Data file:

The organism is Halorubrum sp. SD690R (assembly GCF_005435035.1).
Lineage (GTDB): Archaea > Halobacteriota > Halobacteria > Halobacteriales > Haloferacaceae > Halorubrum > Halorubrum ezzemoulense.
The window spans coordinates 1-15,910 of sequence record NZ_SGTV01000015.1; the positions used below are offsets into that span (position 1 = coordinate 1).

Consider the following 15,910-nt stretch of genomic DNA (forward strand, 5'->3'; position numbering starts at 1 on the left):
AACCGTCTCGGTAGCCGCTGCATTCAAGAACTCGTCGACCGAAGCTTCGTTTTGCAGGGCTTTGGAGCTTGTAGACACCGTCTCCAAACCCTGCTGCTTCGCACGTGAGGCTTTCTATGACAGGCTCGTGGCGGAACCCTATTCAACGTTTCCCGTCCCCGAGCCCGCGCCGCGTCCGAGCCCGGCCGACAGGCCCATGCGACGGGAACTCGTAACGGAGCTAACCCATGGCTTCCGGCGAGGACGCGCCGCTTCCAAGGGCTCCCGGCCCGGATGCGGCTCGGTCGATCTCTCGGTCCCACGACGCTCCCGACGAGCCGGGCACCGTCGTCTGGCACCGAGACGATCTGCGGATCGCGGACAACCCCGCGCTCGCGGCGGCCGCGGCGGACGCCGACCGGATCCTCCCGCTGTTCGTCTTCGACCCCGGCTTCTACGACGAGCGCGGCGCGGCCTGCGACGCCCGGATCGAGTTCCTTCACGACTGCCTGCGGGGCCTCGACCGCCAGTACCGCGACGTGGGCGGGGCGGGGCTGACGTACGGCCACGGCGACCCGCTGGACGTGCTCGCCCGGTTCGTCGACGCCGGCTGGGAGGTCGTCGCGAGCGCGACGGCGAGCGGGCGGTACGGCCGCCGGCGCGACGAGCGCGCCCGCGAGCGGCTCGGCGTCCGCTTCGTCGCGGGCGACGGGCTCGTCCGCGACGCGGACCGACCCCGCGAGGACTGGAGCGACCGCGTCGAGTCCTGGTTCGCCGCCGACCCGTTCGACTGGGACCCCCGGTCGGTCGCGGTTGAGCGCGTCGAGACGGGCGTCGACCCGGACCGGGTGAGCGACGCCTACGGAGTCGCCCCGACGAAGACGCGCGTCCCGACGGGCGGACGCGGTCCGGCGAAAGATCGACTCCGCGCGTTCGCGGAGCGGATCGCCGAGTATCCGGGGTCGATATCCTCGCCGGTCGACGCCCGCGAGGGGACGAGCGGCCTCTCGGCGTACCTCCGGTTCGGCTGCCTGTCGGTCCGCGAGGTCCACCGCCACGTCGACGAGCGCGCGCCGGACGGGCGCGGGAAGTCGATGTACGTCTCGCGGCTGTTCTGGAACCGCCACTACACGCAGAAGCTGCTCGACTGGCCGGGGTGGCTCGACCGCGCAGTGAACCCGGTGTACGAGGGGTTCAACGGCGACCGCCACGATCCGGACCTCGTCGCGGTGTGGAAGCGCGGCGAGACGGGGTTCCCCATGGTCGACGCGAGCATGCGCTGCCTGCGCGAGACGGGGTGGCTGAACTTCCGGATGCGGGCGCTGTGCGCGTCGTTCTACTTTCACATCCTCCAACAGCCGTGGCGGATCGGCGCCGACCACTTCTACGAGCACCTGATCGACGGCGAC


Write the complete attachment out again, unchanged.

The organism is Halorubrum sp. SD690R (assembly GCF_005435035.1).
Lineage (GTDB): Archaea > Halobacteriota > Halobacteria > Halobacteriales > Haloferacaceae > Halorubrum > Halorubrum ezzemoulense.
The window spans coordinates 1-15,910 of sequence record NZ_SGTV01000015.1; the positions used below are offsets into that span (position 1 = coordinate 1).

Consider the following 15,910-nt stretch of genomic DNA (forward strand, 5'->3'; position numbering starts at 1 on the left):
AACCGTCTCGGTAGCCGCTGCATTCAAGAACTCGTCGACCGAAGCTTCGTTTTGCAGGGCTTTGGAGCTTGTAGACACCGTCTCCAAACCCTGCTGCTTCGCACGTGAGGCTTTCTATGACAGGCTCGTGGCGGAACCCTATTCAACGTTTCCCGTCCCCGAGCCCGCGCCGCGTCCGAGCCCGGCCGACAGGCCCATGCGACGGGAACTCGTAACGGAGCTAACCCATGGCTTCCGGCGAGGACGCGCCGCTTCCAAGGGCTCCCGGCCCGGATGCGGCTCGGTCGATCTCTCGGTCCCACGACGCTCCCGACGAGCCGGGCACCGTCGTCTGGCACCGAGACGATCTGCGGATCGCGGACAACCCCGCGCTCGCGGCGGCCGCGGCGGACGCCGACCGGATCCTCCCGCTGTTCGTCTTCGACCCCGGCTTCTACGACGAGCGCGGCGCGGCCTGCGACGCCCGGATCGAGTTCCTTCACGACTGCCTGCGGGGCCTCGACCGCCAGTACCGCGACGTGGGCGGGGCGGGGCTGACGTACGGCCACGGCGACCCGCTGGACGTGCTCGCCCGGTTCGTCGACGCCGGCTGGGAGGTCGTCGCGAGCGCGACGGCGAGCGGGCGGTACGGCCGCCGGCGCGACGAGCGCGCCCGCGAGCGGCTCGGCGTCCGCTTCGTCGCGGGCGACGGGCTCGTCCGCGACGCGGACCGACCCCGCGAGGACTGGAGCGACCGCGTCGAGTCCTGGTTCGCCGCCGACCCGTTCGACTGGGACCCCCGGTCGGTCGCGGTTGAGCGCGTCGAGACGGGCGTCGACCCGGACCGGGTGAGCGACGCCTACGGAGTCGCCCCGACGAAGACGCGCGTCCCGACGGGCGGACGCGGTCCGGCGAAAGATCGACTCCGCGCGTTCGCGGAGCGGATCGCCGAGTATCCGGGGTCGATATCCTCGCCGGTCGACGCCCGCGAGGGGACGAGCGGCCTCTCGGCGTACCTCCGGTTCGGCTGCCTGTCGGTCCGCGAGGTCCACCGCCACGTCGACGAGCGCGCGCCGGACGGGCGCGGGAAGTCGATGTACGTCTCGCGGCTGTTCTGGAACCGCCACTACACGCAGAAGCTGCTCGACTGGCCGGGGTGGCTCGACCGCGCAGTGAACCCGGTGTACGAGGGGTTCAACGGCGACCGCCACGATCCGGACCTCGTCGCGGTGTGGAAGCGCGGCGAGACGGGGTTCCCCATGGTCGACGCGAGCATGCGCTGCCTGCGCGAGACGGGGTGGCTGAACTTCCGGATGCGGGCGCTGTGCGCGTCGTTCTACTTTCACATCCTCCAACAGCCGTGGCGGATCGGCGCCGACCACTTCTACGAGCACCTGATCGACGGCGAC